Hidden Dental Dangers of Lockdown You May Be Ignoring

alicia-walker.jpg  Designer/Illustrator and Outreach Executive Mediaworks UK.

  WWS contributor


Dental hygiene has specifically been getting poorer during lockdowns, but that’s not all about our health that’s getting worse.


The coronavirus pandemic has changed our lives immeasurably. With stay-at-home orders in place for much of the past year, we’ve been confined to our homes, only able to go out for daily exercise, essential shopping, and work for some.

During the first lockdowns in last year, many of us adopted healthy new habits by going out for daily runs, walks, or cycles. In the UK, for example, Sport England reported that over half of UK adults were exercising more as a result of lockdown.

Unfortunately, it wasn’t to last.


Unhealthy habits in lockdown 2021


The current UK lockdown has seen many people practice less healthy lifestyles. 40% of people in the UK report doing less exercise now than in the first lockdown, while 19% of people are watching more TV.

One potentially unhealthy habit many people picked up during the first lockdown was snacking more. A joint study by St Thomas's Charity and Bite Back 2030 found that 40% of young people were “grazing” on unhealthy snacks more during the first lockdown.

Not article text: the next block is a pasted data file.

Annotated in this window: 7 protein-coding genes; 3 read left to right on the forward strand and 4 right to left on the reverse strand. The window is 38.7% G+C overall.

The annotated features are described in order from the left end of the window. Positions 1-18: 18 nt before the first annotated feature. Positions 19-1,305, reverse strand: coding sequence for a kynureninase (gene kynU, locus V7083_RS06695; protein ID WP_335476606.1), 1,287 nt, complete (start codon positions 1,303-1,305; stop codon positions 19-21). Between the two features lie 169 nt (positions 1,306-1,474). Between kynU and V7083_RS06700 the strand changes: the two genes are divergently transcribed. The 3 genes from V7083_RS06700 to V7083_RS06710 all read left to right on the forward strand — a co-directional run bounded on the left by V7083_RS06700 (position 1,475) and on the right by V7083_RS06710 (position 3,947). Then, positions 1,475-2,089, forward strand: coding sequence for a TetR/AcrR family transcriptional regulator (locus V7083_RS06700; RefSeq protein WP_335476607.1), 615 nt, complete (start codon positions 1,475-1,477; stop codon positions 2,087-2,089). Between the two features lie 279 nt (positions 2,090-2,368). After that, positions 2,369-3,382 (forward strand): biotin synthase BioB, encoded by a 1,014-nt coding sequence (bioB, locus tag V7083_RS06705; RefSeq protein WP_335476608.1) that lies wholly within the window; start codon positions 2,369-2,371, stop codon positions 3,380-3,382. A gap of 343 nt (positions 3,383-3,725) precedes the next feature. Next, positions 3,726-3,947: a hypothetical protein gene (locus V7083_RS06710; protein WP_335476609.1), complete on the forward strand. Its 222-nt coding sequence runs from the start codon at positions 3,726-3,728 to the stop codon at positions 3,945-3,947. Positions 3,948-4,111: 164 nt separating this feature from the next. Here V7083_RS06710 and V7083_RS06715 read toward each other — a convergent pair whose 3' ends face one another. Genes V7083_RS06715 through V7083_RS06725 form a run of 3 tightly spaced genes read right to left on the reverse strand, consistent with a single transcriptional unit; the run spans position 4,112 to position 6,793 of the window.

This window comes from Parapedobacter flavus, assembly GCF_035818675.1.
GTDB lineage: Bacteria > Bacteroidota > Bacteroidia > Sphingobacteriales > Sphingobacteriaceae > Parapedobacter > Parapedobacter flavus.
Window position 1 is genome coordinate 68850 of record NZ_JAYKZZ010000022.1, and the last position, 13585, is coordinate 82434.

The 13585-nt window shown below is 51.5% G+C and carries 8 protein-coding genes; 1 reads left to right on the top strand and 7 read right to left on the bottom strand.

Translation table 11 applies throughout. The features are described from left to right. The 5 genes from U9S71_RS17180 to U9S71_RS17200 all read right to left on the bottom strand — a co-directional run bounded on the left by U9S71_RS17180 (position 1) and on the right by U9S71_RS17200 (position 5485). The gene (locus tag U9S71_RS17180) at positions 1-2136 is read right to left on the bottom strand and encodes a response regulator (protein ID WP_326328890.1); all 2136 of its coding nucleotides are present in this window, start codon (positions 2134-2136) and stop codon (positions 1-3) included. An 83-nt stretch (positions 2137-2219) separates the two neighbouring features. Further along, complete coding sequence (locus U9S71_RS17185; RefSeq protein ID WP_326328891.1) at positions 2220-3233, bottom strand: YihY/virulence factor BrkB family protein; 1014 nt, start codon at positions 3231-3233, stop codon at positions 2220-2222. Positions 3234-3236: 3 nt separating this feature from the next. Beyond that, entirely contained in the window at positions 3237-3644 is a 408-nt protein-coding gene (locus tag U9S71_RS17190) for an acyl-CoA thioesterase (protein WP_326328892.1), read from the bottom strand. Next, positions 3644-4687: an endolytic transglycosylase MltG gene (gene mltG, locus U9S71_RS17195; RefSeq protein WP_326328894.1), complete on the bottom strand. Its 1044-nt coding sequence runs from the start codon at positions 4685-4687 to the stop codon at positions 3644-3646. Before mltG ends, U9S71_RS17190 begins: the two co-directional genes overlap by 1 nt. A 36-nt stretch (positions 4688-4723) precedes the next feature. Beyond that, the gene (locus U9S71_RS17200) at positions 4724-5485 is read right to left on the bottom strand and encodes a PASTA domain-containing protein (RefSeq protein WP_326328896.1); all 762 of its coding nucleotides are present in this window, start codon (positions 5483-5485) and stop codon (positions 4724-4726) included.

While home-cooking and consumption of fruit and vegetables increased, Britons were conversely given the unflattering title of “lockdown snackers of Europe”. Research showed that, during the first lockdown, people consumed:

  • 29% more “convenience foods”
  • 34% more “tasty treats”
  • 29% more alcohol.

The fact that people are snacking more during lockdown is not surprising given the long-established link between snacking and boredom. Research from the University of Central Lancashire found that people crave and consume sugary and fatty foods when they’re bored. And, as we’re spending more time in front of the TV, it creates the perfect storm for mindless snacking.

Much of the attention around the effects of poor eating habits focuses on weight gain. But what about the impact unhealthy eating has on our teeth?


Is our dental health declining too?


In line with an increase in eating junk food and sugary snacks, our dental hygiene has specifically been getting poorer. 55% of adults reported neglecting their oral health during the various national lockdowns. Startlingly, almost one in five admitted to not brushing their teeth twice a day, while 15% said they were simply brushing their teeth less.

As a result of this overconsumption and slipping dental hygiene, toothache is on the rise. Over a third of respondents said they had experienced toothache since the beginning of the pandemic. Worryingly, 9% experienced it for over two weeks.

Data collected by health cash plan provider Westfield Health shows the impact of these bad habits on our teeth. Google data shows that searches for “dentist filling” reached an all-time high in the past 12 months, peaking to its highest interest levels in February 2021.

Our access to dentistry was also impacted by the lockdown. Appointments almost halved between 2019 and 2020, dropping from 39.5 million to under 20 million.